Franchisor 101: Joint Employer Wars (The Final Episode?)

Lewitt Hackman

Last month, the National Labor Relations Board (NLRB) issued a final rule governing joint-employer status under the National Labor Relations Act (NLRA). The rule should resolve years of controversy over who is an employer under federal law and reduce franchisor concerns about being a joint employer of a franchisee’s employees.

Under the final rule, an entity may be considered a joint employer of someone else’s employees only if the two share or co-determine the employees’ essential terms and conditions of employment. “Essential terms and conditions of employment” are wages, benefits, hours of work, hiring, discharge, discipline, supervision and direction. This means a business must exercise “substantial direct and immediate control” over such matters to be a joint employer. The list is narrow and does not invite expansion to include typical franchisor actions, such as suggestions, observations or quality control standards. Control that is exercised on only a sporadic, isolated or minimal basis is not “substantial.”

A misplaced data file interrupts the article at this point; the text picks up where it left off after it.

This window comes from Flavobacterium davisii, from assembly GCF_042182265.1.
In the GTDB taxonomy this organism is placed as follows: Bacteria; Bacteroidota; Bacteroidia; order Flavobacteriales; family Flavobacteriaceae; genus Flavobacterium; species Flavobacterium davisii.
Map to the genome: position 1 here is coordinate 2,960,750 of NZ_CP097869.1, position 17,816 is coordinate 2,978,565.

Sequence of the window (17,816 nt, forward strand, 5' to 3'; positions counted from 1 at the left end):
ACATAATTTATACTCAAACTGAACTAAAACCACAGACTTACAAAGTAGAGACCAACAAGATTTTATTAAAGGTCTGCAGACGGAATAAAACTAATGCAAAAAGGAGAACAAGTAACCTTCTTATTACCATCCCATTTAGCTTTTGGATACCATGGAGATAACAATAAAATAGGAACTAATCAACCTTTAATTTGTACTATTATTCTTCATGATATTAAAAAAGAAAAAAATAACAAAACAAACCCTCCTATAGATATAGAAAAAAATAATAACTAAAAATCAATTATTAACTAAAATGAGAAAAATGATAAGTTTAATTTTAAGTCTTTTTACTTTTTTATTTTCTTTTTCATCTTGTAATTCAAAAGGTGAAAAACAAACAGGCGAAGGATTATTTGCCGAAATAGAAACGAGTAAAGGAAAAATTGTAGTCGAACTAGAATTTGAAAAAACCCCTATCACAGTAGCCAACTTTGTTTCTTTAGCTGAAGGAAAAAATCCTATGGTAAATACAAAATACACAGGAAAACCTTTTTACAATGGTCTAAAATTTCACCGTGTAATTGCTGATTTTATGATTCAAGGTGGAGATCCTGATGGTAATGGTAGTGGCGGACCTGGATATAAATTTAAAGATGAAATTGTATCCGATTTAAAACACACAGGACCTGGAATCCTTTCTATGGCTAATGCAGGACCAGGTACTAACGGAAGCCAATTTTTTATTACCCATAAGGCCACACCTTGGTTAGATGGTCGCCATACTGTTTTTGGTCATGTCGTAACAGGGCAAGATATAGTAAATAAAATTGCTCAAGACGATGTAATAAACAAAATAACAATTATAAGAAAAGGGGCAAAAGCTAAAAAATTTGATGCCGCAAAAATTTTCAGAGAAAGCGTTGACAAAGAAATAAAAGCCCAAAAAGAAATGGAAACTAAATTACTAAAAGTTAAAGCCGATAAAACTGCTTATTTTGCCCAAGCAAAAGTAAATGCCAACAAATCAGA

The final rule also defines “indirect control” to exclude control or influence over setting objectives, ground rules or expectations. “Contractually reserved control” does not include authority that has never been exercised. Thus, under the final rule, indirect control and contractually reserved control can be relevant, but only to supplement and reinforce evidence of possessing direct and immediate control. Indirect and reserved control cannot substitute for direct control of essential terms of employment.

According to the NLRB, the “final rule restores the joint-employer standard that the Board applied for several decades prior to the 2015 decision in Browning-Ferris, but with greater precision, clarity, and detail that rulemaking allows.”

Many business relationships will still come under this definition of joint employer, like staffing companies and businesses that use staffing companies. But the final rule is a welcome reprieve for franchisors. The Board’s Browning-Ferris decision held that a franchisor could be a joint employer under the NLRA, exposing franchisors to federal and state employment law claims by franchisee employees. This decision upends long-standing precedent for the joint-employer test, which has now been restored and clarified.

The final joint-employer rule takes effect April 27, 2020. While it presents a path for franchisors in a typical franchise relationship to avoid being deemed to be employers of franchisees’ employees, it remains subject to Congressional review. And it does not apply at the state level, where California’s AB-5 and similar legislation in other states continue to pose risks to the standard franchise relationship.

Read: NLRB Standard for Determining Joint-Employer Status

DISCLAIMER: Because of the generality of this update, the information provided herein may not be applicable in all situations and should not be acted upon without specific legal advice based on particular situations.

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